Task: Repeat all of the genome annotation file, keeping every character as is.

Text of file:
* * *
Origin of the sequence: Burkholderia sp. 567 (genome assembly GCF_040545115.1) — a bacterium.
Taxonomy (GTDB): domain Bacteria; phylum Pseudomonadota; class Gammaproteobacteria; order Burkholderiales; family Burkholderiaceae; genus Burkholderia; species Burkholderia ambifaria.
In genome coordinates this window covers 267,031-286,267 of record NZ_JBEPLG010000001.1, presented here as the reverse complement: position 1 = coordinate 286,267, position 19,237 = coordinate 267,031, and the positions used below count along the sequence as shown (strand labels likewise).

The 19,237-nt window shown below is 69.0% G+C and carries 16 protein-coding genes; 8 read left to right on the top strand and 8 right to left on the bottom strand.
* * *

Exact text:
Origin of the sequence: Burkholderia sp. 567 (genome assembly GCF_040545115.1) — a bacterium.
Taxonomy (GTDB): domain Bacteria; phylum Pseudomonadota; class Gammaproteobacteria; order Burkholderiales; family Burkholderiaceae; genus Burkholderia; species Burkholderia ambifaria.
In genome coordinates this window covers 267,031-286,267 of record NZ_JBEPLG010000001.1, presented here as the reverse complement: position 1 = coordinate 286,267, position 19,237 = coordinate 267,031, and the positions used below count along the sequence as shown (strand labels likewise).

The 19,237-nt window shown below is 69.0% G+C and carries 16 protein-coding genes; 8 read left to right on the top strand and 8 right to left on the bottom strand.